Running a “background” job in PL/SQL

Teddy has observed the recent General Election campaign with some interest and has concluded that he has what it takes to be the next Prime Minister.

It’s not just the haircut, which does now look extremely Prime Ministerial…

Politics is a robust business but Teddy’s more than capable of playing “ruff” :

He firmly believes in the need to streamline Government at Cabinet level, which has the incumbent Chief Mouser to the Cabinet Office a little nervous.
He’s also well used to being followed around by a “pooper scooper”. And not to put too fine a point on it, there’s more than one reason that he’s known as a “shaggy” dog.

If he’s going to make it in politics, Teddy knows that he doesn’t have time to waste waiting for that pesky long-running job he’s just started. Oh no, he needs to use his evenings to get on with building his power base.
Fortunately, Oracle facilitates detached execution of PL/SQL blocks by means of the DBMS_SCHEDULER package. Now, I know what you’re thinking, that’s going to involve a lot of fiddly setup with schedules and windows and chains and stuff. Well, you may be pleasantly surprised…

The package

Teddy has a packaged procedure that he needs to test :

create or replace package long_runner as
    procedure write_log( 
        i_msg_type in logs.message_type%type,
        i_msg logs.message%type);
        
    procedure marathon( i_sleep in pls_integer, i_string in varchar2);
end long_runner;
/
    
create or replace package body long_runner as
    procedure write_log( 
        i_msg_type in logs.message_type%type,
        i_msg logs.message%type)
    is
    pragma autonomous_transaction;
    begin
        insert into logs( message_type, message)
        values( i_msg_type, i_msg);
        
        commit;
    end write_log;    
        
    procedure marathon( i_sleep in pls_integer, i_string in varchar2)
    is
        l_msg logs.message%type;
    begin
        write_log('INFO', 'i_sleep : '||i_sleep);
        write_log('INFO', 'i_string : '||i_string);
        for i in 1..26 loop
            l_msg := null;
            for j in 1..i loop
                l_msg := l_msg||'z';
            end loop;
            write_log('INFO', initcap( l_msg));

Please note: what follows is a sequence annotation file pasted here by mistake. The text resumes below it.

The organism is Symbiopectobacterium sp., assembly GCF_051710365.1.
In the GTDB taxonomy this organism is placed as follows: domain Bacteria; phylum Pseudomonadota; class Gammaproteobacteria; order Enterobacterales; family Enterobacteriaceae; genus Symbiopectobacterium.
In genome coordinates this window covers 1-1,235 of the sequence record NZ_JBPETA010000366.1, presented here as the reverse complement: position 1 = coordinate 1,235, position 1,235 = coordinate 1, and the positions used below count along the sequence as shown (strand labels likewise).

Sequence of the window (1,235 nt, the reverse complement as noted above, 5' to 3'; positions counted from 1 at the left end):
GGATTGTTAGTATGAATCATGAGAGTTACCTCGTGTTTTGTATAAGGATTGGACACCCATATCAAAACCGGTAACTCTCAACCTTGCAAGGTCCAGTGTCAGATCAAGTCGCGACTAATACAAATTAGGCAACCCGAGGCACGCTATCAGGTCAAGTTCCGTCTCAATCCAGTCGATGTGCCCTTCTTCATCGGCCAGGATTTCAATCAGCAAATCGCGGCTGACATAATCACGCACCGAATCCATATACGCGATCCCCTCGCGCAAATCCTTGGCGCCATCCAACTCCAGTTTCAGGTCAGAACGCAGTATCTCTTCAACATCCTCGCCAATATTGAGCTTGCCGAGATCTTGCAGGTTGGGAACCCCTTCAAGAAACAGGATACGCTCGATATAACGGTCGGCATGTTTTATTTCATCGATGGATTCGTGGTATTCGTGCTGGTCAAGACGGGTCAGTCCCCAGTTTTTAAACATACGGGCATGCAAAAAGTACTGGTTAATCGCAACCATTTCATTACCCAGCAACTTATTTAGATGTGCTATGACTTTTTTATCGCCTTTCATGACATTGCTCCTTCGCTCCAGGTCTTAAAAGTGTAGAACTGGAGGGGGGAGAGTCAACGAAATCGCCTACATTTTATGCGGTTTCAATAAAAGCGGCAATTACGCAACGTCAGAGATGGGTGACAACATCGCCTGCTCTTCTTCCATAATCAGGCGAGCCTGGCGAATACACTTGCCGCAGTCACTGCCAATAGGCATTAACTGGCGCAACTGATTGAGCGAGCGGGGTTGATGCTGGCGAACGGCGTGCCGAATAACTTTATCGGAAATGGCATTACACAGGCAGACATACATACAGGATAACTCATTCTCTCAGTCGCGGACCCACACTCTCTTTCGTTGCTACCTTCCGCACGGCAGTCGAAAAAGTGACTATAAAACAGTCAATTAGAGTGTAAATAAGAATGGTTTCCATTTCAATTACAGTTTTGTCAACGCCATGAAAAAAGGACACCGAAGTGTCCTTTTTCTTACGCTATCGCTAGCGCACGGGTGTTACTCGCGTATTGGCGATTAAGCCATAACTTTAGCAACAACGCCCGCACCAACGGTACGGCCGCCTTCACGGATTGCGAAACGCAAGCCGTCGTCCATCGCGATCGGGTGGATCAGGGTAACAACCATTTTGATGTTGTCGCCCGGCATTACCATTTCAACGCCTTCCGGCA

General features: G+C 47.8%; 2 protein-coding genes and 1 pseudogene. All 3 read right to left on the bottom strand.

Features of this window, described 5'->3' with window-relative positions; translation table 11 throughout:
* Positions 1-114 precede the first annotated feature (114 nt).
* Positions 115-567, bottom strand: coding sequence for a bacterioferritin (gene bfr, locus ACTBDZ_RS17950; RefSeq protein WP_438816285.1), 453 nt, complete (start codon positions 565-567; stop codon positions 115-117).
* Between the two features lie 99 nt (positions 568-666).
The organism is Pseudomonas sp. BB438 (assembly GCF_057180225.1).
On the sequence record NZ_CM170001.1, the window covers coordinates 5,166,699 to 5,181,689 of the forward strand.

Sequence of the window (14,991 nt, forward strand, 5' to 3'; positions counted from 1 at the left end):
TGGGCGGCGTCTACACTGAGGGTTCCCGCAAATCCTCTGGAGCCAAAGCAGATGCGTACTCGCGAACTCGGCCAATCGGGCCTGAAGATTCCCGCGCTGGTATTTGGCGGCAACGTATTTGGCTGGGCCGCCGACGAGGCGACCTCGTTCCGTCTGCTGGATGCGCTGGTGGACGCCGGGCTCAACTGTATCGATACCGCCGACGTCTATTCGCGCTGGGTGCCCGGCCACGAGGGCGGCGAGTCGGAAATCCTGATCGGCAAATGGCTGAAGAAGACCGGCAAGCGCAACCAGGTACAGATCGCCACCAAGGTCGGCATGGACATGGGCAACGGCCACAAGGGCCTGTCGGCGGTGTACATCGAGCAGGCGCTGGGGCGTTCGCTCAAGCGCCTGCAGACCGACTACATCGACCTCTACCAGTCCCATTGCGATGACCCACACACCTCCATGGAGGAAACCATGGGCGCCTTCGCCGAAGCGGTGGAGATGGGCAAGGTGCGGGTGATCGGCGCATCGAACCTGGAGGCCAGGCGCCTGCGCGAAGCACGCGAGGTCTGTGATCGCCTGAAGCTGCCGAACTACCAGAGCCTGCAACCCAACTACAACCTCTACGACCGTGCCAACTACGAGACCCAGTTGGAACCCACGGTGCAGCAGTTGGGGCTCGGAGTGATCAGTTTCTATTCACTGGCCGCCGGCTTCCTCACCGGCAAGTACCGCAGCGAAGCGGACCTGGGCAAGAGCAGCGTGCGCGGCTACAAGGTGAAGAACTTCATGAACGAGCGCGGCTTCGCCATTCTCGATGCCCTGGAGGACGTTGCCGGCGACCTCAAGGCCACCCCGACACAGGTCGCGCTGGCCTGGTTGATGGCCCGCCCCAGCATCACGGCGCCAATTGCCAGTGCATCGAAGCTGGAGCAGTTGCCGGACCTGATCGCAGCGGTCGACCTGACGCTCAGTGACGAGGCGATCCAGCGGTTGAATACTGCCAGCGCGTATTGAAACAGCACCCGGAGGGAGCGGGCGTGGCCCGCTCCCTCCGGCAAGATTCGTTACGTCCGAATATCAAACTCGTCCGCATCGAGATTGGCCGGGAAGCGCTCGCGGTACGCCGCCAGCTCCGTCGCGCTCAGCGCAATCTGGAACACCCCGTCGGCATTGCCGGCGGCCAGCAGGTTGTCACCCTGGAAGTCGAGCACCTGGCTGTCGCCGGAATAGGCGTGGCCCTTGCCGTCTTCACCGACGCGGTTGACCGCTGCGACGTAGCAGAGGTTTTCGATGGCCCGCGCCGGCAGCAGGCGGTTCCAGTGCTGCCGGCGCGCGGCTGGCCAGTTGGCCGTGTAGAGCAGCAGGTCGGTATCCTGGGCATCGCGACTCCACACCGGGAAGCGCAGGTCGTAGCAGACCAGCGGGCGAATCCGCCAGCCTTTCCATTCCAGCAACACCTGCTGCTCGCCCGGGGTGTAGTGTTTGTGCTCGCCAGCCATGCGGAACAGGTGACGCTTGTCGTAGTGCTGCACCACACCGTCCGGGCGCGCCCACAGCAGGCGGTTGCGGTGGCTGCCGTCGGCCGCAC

dbms_session.sleep( i_sleep);
        end loop;
        write_log('INFO', 'Completed');
    end marathon;    
end long_runner;
/

Normally, he’d kick it off in a simple PL/SQL block :

begin
    long_runner.marathon( 30, 'Teddy for PM!');
end;
/

Unfortunately, it’s almost time to leave for the day and he doesn’t trust Windows not to do an update and reboot itself.

Fortunately, Teddy’s not above a (quick and) dirty trick…

declare
    stmnt_block varchar2(4000);
begin
    stmnt_block := q'[
        begin
            long_runner.marathon( 30, 'Teddy for PM!');
        end;
        ]';
        
    dbms_scheduler.create_job(
        job_name => 'checkit_tomorrow',
        job_type => 'PLSQL_BLOCK',
        job_action => stmnt_block,
        start_date => sysdate, -- run now
        enabled => true,
        auto_drop => true,
        comments => 'My background job - because I have a life');
end;
/

He’s created a DBMS_SCHEDULER job on-the-fly. The job is set to run immediately by setting the start_date to now. The job will be dropped once it’s completed ( auto_drop set to true).

Run this and it returns almost immediately. That’s because the job has been submitted rather than the PL/SQL block having finished.
If we want to check progress, we can take a look at the scheduler views…

Tracking job progress

When the job starts, we can see it in USER_SCHEDULER_JOBS :

select to_char(start_date, 'DD-MON-YYYY HH24:MI') as start_date, 
    state
from user_scheduler_jobs
where job_name = 'CHECKIT_TOMORROW'
/

START_DATE                 STATE               
-------------------------- --------------------
20-JAN-2020 19:45          RUNNING             

If, for any reason, Teddy needs to terminate the job, he can simply run :

exec dbms_scheduler.stop_job('CHECKIT_TOMORROW', true);

As noted previously, the job will drop itself on completion at which point it will disappear from these views.

To see the outcome of the job :

select log_id, log_date, status
from user_scheduler_job_log
where job_name = 'CHECKIT_TOMORROW';

    LOG_ID LOG_DATE                         STATUS                        
---------- -------------------------------- ------------------------------
     53216 20-JAN-20 19.50.01.854589000 GMT SUCCEEDED                                          

Sometimes we need further details. For example, if the job failed, the error stack will be included in the
ERRORS column of the USER_SCHEDULER_JOB_RUN_DETAILS views :

select run_duration, status,
    error#, additional_info, errors
from user_scheduler_job_run_details
where job_name = 'CHECKIT_TOMORROW'
and log_id = 53216 --log id from user_scheduler_job_log;

RUN_DURATION        STATUS                             ERROR# ADDITIONAL_INFO      ERRORS              
------------------- ------------------------------ ---------- -------------------- --------------------
+00 00:05:00.000000 SUCCEEDED                               0                                     

In this case however, it looks like Teddy’s run was perfect…just like it will be in 2024.

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